Racist Arizona Immigration Law Earns It First Lawsuit -- And It's From a Pastor
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ANNISTON, Ala— It had not been but a few hours following federal Judge Susan Lovelace Blackburn’s September 26 approval of HB56, which criminalizes undocumented immigrants, when Manuel Hernández heard the siren.
He had just left a gas station near the town of Warrior, Alabama, in a rural area when an undercover detective detained him.
"They never said why they stopped us," said Hernández, who is pastor of the Prayer Center for All Nations in Aniston, Alabama and is also undocumented.
Several days since the passage of HB 56 - the toughest law against undocumented immigrants in the country - police departments in the state of Alabama had not yet received training on how to enforce the law, leaving some departments to come up with their own interpretation.
Hernández, a 36-year-old from Puebla, Mexico could become the first person to file a lawsuit claiming his civil rights were violated in connection with HB 56.
"I think it was racism, for being Hispanic," said the pastor, who is talking with lawyers to file a legal appeal after being deprived of his liberty.
Hernández said that as soon the detective stopped him, he asked for his documentation, obviously doubting his legal status in the country.
The pastor showed his Mexican passport and his Mexican Consular ID card, as well as a card issued by the American Association of Chaplains, which he uses to identify himself as a pastor during his visits to hospitals and prisons.
The detective questioned the validity of all his documents, the pastor said. The officer also told Hernandez that he was committing a crime for having a chaplain identification cared with the state’s official seal.
"[The officer] accused him of not being a pastor," said Fernando Rodriguez, who is a pastor at a different church, the House of Prayer Church in Albertville, Alabama, who had been traveling with Hernandez at the time. The officer also questioned Rodriguez, a native of Honduras, on his immigration status but fortunately he had his green card.
Hernández ,however, was arrested on charges of carrying identification with the Alabama state seal and spent several days in a Warrior, Alabama jail where he claims he was discriminated against for being Hispanic.
"I asked for a Spanish [language] Bible to pray, and they did not want to give me one," Hernández said. He also heard detention officials making comments behind his back thinking he didn’t speak English. "He is illegal and must be treated as an illegal," he remembers hearing.
La Opinión intended to speak with the Warrior police chief, but they did not respond to several requests. A call inquiring about the charges against Hernández was transferred to the same detective who arrested him, and that detective refused to give his name "because I do not want to appear in the newspaper."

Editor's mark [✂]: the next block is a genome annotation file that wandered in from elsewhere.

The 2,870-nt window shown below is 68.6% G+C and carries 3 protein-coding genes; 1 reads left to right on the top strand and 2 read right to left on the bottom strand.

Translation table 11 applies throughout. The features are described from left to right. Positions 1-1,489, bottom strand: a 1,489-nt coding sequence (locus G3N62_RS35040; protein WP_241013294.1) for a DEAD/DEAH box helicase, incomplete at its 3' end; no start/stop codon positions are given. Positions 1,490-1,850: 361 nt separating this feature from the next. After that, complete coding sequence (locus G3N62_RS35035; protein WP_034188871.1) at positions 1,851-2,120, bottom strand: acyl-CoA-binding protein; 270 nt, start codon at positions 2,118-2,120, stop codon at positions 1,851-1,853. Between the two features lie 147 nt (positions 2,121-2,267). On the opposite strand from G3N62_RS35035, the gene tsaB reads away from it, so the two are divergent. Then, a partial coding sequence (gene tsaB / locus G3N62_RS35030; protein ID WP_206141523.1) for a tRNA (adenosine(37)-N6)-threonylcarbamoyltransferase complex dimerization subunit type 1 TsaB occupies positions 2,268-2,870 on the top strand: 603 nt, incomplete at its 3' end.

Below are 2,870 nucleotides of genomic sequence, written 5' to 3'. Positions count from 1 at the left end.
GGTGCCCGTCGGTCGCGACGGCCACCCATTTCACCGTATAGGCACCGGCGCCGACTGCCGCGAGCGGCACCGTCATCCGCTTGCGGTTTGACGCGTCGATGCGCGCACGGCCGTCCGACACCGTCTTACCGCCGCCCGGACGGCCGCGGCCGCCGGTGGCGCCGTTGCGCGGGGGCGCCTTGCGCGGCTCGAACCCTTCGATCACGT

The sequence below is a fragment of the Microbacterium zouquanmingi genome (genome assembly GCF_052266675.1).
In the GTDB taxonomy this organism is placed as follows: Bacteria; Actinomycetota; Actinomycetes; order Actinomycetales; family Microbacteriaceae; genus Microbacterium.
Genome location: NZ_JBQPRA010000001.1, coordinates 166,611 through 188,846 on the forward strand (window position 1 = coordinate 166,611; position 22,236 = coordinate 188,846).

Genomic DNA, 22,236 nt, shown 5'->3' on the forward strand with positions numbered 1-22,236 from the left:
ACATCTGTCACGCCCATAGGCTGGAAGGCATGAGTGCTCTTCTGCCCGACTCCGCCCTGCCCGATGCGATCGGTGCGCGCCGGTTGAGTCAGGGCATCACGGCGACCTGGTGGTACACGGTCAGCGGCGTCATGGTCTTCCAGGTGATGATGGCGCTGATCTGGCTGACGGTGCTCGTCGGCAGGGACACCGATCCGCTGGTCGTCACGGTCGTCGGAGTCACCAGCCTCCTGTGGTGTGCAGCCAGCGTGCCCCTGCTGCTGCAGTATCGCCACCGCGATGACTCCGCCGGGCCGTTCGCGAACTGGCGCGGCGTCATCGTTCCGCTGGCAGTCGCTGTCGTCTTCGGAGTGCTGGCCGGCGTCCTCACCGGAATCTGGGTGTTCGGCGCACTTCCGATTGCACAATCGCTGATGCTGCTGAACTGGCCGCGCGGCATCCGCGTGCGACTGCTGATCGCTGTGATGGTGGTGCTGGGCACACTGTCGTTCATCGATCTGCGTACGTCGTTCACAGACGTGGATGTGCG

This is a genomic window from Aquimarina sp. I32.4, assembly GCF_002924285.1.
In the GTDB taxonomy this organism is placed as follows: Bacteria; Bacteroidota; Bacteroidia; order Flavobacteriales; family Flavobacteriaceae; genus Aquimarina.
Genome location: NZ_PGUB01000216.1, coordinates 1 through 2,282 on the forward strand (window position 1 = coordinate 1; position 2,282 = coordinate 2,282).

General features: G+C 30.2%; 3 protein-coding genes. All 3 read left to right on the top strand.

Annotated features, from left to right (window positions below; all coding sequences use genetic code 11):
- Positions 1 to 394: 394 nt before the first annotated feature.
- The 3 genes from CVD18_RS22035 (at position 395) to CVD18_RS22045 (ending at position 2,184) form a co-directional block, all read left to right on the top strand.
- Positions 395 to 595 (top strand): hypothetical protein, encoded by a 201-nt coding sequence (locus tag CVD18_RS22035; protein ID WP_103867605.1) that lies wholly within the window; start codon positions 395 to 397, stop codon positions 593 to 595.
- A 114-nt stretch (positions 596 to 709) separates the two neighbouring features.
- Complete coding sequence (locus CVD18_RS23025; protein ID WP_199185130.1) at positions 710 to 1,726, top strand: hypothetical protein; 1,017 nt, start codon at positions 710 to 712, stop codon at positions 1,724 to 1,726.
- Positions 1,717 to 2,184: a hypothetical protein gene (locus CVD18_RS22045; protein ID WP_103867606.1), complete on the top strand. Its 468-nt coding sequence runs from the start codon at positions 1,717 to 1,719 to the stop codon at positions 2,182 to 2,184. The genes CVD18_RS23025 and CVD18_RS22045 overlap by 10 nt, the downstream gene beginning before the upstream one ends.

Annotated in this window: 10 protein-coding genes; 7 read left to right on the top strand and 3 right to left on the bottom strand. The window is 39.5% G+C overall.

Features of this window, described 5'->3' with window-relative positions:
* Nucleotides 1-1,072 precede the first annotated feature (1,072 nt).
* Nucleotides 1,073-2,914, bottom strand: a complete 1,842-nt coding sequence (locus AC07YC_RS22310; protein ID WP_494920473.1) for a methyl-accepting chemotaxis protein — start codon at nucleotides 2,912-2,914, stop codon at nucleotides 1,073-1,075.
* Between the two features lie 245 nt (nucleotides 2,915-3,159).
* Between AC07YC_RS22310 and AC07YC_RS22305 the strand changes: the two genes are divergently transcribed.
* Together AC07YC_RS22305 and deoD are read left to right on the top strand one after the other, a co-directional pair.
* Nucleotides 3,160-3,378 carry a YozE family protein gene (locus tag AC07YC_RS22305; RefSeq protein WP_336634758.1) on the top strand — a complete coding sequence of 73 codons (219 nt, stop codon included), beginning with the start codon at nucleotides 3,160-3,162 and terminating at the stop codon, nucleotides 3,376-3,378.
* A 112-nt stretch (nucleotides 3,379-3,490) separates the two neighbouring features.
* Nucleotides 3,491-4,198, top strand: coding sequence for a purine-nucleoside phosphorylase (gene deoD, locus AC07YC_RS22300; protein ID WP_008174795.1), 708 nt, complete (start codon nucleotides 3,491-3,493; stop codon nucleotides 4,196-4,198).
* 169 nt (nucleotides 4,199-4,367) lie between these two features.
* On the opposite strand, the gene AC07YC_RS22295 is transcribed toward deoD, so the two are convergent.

"It has nothing to do with the new immigration law. It has to do with the fact that he was driving at an excessive speed," the detective said, in resoponse to the accusation that he had racially profiled Hernández.
"In my opinion, all of this immigration (stuff) is being exaggerated," he said.
Pastor Rodriguez, who was traveling with the detained, asked why Hernandez wasn’t just given a speeding ticket, if the issue had in fact been excessive speed.
The detective said it was a felony to use the state seal or official seal on an unofficial piece of identification. However, the Jefferson County Sheriff's Office, where the town of Warrior is located, said their interpretation of that state law was different.
The local statute indicates that it is a felony if the person uses it as commercial identification or tries to pass off the identification as a document issued by the State Department of Public Safety.
“The majority of chaplains carry that badge, and it’s not illegal to do so," said Norma Hernández, who represents the American Chaplains Association and has distributed several of these identification badges. "This is the first case where this (logic) has been presented."
Hernández thought he would never see his family because the detective told him that he would be sent to Mexico.
"You think of the worst because this law has passed," says Jobita, Hernández's wife and mother of their four children.
But fate held another chance for Hernández; Immigration and Customs Enforcement (ICE) authorities let him out without bail, and now Hernández will wait to be given a date to appear in immigration court.
The arrest has reinforced fears among the immigrant community in the area, said Rodriguez.
"I'm upset, because here in Alabama there is a church on every block and you're supposed to be a good Samaritan," Rodriguez said. "How can you have this combination of so many churches and so much hatred?"
The release of Hernández, however, gave many in the community a bit of hope.
"Yes, we were concerned but we knew he was going to be released," said Luz Elena de la Cruz, an immigrant from Veracruz, Mexico who is part of Hernández’s congregation of 70 members. "This has made us stronger."
Gillian Eva, 46, who is white and has been attending Hernández’s church for 2 years, said it was a wake up call.
"I think it’s time to recognize that we use these people and then we toss them out when we no longer need them,” she said.